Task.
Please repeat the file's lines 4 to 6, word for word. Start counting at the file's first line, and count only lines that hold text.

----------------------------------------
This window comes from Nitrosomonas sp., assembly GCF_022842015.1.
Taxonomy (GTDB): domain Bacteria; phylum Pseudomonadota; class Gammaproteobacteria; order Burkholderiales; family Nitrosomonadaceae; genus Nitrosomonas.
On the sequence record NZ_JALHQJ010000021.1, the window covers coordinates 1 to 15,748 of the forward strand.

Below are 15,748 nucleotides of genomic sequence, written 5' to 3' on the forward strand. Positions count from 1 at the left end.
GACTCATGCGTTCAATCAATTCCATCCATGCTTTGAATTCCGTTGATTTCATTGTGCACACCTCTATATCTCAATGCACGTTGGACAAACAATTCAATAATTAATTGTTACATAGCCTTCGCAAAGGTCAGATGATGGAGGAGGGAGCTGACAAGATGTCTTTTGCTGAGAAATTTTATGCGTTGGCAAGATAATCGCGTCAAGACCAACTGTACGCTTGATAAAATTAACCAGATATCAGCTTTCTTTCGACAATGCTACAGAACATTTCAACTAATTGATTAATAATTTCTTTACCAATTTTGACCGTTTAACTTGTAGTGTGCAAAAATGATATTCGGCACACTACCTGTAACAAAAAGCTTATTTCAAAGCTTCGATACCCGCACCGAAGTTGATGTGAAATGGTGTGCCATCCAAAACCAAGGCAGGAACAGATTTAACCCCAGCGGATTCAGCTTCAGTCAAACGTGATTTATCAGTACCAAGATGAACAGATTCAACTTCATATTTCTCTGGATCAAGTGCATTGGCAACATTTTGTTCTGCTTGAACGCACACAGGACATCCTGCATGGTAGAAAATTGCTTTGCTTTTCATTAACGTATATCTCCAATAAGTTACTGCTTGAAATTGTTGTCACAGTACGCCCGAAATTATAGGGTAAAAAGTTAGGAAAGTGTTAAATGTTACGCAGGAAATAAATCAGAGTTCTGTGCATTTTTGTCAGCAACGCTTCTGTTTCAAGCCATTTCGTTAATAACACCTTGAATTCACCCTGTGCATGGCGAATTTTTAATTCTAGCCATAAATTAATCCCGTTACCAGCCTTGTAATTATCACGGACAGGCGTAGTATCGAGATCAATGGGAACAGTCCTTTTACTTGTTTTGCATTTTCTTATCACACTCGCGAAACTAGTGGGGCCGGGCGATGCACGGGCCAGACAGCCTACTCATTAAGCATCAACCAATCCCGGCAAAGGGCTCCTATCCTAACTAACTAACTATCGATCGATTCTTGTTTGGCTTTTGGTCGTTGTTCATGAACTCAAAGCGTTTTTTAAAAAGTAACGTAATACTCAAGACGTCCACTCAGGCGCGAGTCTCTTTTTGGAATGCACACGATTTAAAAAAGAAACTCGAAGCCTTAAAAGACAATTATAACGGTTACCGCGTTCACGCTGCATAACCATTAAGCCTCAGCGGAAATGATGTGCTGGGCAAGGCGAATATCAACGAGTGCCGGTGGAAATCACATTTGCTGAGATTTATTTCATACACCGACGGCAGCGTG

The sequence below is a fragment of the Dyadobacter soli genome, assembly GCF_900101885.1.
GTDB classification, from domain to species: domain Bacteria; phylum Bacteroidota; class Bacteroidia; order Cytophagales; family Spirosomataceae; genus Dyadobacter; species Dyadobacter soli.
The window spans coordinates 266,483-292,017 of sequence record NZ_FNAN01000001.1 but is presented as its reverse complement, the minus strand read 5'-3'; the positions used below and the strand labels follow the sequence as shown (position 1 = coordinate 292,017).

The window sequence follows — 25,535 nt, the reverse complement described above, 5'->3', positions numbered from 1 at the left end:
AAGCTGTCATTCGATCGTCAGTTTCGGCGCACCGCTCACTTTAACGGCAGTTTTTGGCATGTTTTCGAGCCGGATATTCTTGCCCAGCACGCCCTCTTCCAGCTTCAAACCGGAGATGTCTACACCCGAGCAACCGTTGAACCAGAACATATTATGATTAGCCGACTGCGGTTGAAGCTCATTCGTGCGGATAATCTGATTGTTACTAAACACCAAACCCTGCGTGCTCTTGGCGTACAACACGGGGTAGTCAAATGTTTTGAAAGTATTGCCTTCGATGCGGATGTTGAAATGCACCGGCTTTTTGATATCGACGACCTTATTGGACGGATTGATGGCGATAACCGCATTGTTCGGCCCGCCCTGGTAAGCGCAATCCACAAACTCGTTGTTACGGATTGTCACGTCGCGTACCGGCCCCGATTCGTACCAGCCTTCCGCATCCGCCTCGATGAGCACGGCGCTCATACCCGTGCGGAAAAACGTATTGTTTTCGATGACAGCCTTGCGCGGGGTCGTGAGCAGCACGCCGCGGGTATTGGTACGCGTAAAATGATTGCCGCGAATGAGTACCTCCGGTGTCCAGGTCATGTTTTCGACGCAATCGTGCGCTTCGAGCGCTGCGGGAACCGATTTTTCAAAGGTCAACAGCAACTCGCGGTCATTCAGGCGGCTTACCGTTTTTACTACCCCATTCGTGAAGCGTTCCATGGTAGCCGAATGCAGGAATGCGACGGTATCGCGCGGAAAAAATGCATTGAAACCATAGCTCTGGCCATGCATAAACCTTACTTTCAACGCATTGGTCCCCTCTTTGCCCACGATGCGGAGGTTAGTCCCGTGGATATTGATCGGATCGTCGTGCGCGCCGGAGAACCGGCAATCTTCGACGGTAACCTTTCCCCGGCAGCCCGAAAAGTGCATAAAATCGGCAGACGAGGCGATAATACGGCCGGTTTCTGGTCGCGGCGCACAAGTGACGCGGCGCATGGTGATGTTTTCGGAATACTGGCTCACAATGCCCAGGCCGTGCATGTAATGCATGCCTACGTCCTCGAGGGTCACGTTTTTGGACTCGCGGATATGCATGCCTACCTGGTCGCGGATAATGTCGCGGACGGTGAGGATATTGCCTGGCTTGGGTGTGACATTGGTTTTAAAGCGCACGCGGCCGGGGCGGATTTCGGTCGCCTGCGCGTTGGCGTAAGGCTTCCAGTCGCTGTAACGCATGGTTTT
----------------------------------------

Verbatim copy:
Below are 15,748 nucleotides of genomic sequence, written 5' to 3' on the forward strand. Positions count from 1 at the left end.
GACTCATGCGTTCAATCAATTCCATCCATGCTTTGAATTCCGTTGATTTCATTGTGCACACCTCTATATCTCAATGCACGTTGGACAAACAATTCAATAATTAATTGTTACATAGCCTTCGCAAAGGTCAGATGATGGAGGAGGGAGCTGACAAGATGTCTTTTGCTGAGAAATTTTATGCGTTGGCAAGATAATCGCGTCAAGACCAACTGTACGCTTGATAAAATTAACCAGATATCAGCTTTCTTTCGACAATGCTACAGAACATTTCAACTAATTGATTAATAATTTCTTTACCAATTTTGACCGTTTAACTTGTAGTGTGCAAAAATGATATTCGGCACACTACCTGTAACAAAAAGCTTATTTCAAAGCTTCGATACCCGCACCGAAGTTGATGTGAAATGGTGTGCCATCCAAAACCAAGGCAGGAACAGATTTAACCCCAGCGGATTCAGCTTCAGTCAAACGTGATTTATCAGTACCAAGATGAACAGATTCAACTTCATATTTCTCTGGATCAAGTGCATTGGCAACATTTTGTTCTGCTTGAACGCACACAGGACATCCTGCATGGTAGAAAATTGCTTTGCTTTTCATTAACGTATATCTCCAATAAGTTACTGCTTGAAATTGTTGTCACAGTACGCCCGAAATTATAGGGTAAAAAGTTAGGAAAGTGTTAAATGTTACGCAGGAAATAAATCAGAGTTCTGTGCATTTTTGTCAGCAACGCTTCTGTTTCAAGCCATTTCGTTAATAACACCTTGAATTCACCCTGTGCATGGCGAATTTTTAATTCTAGCCATAAATTAATCCCGTTACCAGCCTTGTAATTATCACGGACAGGCGTAGTATCGAGATCAATGGGAACAGTCCTTTTACTTGTTTTGCATTTTCTTATCACACTCGCGAAACTAGTGGGGCCGGGCGATGCACGGGCCAGACAGCCTACTCATTAAGCATCAACCAATCCCGGCAAAGGGCTCCTATCCTAACTAACTAACTATCGATCGATTCTTGTTTGGCTTTTGGTCGTTGTTCATGAACTCAAAGCGTTTTTTAAAAAGTAACGTAATACTCAAGACGTCCACTCAGGCGCGAGTCTCTTTTTGGAATGCACACGATTTAAAAAAGAAACTCGAAGCCTTAAAAGACAATTATAACGGTTACCGCGTTCACGCTGCATAACCATTAAGCCTCAGCGGAAATGATGTGCTGGGCAAGGCGAATATCAACGAGTGCCGGTGGAAATCACATTTGCTGAGATTTATTTCATACACCGACGGCAGCGTG

The sequence below is a fragment of the Dyadobacter soli genome, assembly GCF_900101885.1.